A strange thing has just happened: Google has posted its third-quarter earnings prematurely, giving Wall Street analysts and investors a pause as the company missed expectations substantially. Compared to Google’s stellar results in past few quarters, largely driven by soaring sales of ad slots and Apps hosted solutions for businesses, the September quarter saw the search giant stumble a bit.
The Mountain View, California-headquartered company reported a huge 20 percent dive in net income to $2.18 billion (operating income was $3.26 billion). Net revenue was $11.3 billion versus the $11.9 billion that investors had been expecting. Google earned $9.03 a share versus an analysts’ estimate of $10.65, a huge disappointment analysts had expected, on average.
Doesn’t look good at all. I guess that $12.5 billion acquisition of unprofitable handset maker Motorola Mobility has really ‘paid off’, so to speak…
First, the earnings.
For a three-month period ending September 30, Google reported $45.7 million in cash – which includes the money in bank, but also cash equivalents and various short-term marketable securities.
Google’s Motorola subsidiary posted an operating loss in the second quarter so Google in August trimmed the fat by letting go one-fifth of Motorola’s global workforce. For the third quarter, Motorola raked in $2.58 billion in revenue but reported a $527 million operating loss: $505 million from the mobile biz and $22 million from Motorola’s home business.
Google noted as much in the filing:
GAAP operating loss for Motorola was $527 million ($505 million for the mobile segment and $22 million for the home segment), or -20% of Motorola revenues in the third quarter of 2012. Non-GAAP operating loss for Motorola in the third quarter of 2012 was $151 million, or -6% of Motorola revenues.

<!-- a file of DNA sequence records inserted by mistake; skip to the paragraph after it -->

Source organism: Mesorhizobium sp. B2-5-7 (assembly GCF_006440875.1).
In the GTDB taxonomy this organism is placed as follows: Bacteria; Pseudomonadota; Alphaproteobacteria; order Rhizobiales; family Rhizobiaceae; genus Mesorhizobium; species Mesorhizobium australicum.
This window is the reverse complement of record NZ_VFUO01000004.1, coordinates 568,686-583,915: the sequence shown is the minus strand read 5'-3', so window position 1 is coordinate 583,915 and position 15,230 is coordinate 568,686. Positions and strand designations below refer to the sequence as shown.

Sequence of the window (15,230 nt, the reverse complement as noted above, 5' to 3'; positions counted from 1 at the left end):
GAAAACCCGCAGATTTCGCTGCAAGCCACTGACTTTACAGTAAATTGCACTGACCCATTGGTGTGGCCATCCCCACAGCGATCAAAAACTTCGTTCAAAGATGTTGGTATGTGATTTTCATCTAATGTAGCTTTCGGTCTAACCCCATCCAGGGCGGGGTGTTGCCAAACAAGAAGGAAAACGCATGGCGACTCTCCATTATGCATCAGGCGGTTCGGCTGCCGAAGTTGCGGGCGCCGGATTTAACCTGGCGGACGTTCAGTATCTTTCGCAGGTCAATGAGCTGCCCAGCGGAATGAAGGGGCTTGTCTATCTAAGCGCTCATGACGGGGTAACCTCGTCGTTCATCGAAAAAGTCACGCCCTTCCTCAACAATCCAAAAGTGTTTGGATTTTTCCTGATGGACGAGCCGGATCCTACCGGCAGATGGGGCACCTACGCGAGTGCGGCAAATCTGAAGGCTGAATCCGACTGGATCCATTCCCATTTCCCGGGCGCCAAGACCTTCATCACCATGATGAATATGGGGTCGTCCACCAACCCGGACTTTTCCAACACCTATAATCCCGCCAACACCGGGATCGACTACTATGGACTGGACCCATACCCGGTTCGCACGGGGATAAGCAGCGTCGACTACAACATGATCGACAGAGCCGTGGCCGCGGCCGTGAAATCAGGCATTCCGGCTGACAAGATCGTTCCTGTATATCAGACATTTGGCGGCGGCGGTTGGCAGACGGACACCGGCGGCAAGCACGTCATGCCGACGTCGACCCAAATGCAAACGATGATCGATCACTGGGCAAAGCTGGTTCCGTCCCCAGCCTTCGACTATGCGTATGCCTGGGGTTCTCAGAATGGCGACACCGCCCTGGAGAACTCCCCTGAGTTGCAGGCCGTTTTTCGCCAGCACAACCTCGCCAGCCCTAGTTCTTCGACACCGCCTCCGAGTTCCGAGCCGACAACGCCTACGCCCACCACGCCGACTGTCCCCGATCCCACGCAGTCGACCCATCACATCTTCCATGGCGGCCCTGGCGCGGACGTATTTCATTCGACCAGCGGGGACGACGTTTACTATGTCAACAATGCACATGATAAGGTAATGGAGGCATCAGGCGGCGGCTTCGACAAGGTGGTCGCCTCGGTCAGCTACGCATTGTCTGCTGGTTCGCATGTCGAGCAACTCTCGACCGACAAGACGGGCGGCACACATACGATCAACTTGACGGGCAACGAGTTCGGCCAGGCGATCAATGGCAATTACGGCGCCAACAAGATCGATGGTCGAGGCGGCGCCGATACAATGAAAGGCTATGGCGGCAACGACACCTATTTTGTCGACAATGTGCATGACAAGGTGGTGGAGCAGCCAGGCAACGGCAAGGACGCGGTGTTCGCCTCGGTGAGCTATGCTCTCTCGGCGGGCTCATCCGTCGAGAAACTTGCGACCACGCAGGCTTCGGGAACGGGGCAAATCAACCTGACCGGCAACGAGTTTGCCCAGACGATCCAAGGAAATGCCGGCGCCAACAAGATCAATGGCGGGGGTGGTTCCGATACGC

Motorola last month unveiled the new Droid Razr lineup, including the Droid Razr HD depicted in a promo clip below.
As for today’s blunder, Reuters reports that Google’s “surprise announcement” stunned investors who had been bracing themselves for an earnings release after the market close, as is customary.
The move rattled big boys on Wall Street, who punished shares which lost nine percent to $687.30.
Google Inc stunned Wall Street on Thursday with a significant miss on both revenue and earnings, wiping 9 percent off the market value of the Internet search and advertising leader.
The Wall Street Journal first reported of Google’s ill-timed announcement:
The unexpected release, via a filing with the Securities and Exchange Commission, triggered a selloff in Google shares. Shares dropped about 9% before trading was suspended. The results missed expectations and the company released its results several hours earlier than expected.
It wasn’t Google’s finest moment.
Graphics via Reuters Business.
The full filing was meant to be approved by the CEO, but it leaked:
The filing provided Google’s financials for the quarter, but was obviously released prematurely, as it included near the top “PENDING LARRY QUOTE” a reference to Google CEO Larry Page.
Bloomberg reports that Google has blamed financial printing company RR Donnelley for sending its earnings to the SEC incomplete and premature:
Earlier this morning RR Donnelley, financial printer, informed us they filed our draft 8K earnings statement w/o authorization.
That has got to be a very expensive screw up.
Pretty sure a few heads will roll today in Mountain View, California.
The company will officially announce earnings later today at 4:30pm Eastern / 1:30 Pacific (UPDATE: Google posted Q3 earnings).
I’m still puzzled as to how a company of Google’s size can afford such a misstep to release bad news prematurely.
It was inadvertent, or was it?
Did Google do this purposefully?
Just what was it hoping to achieve?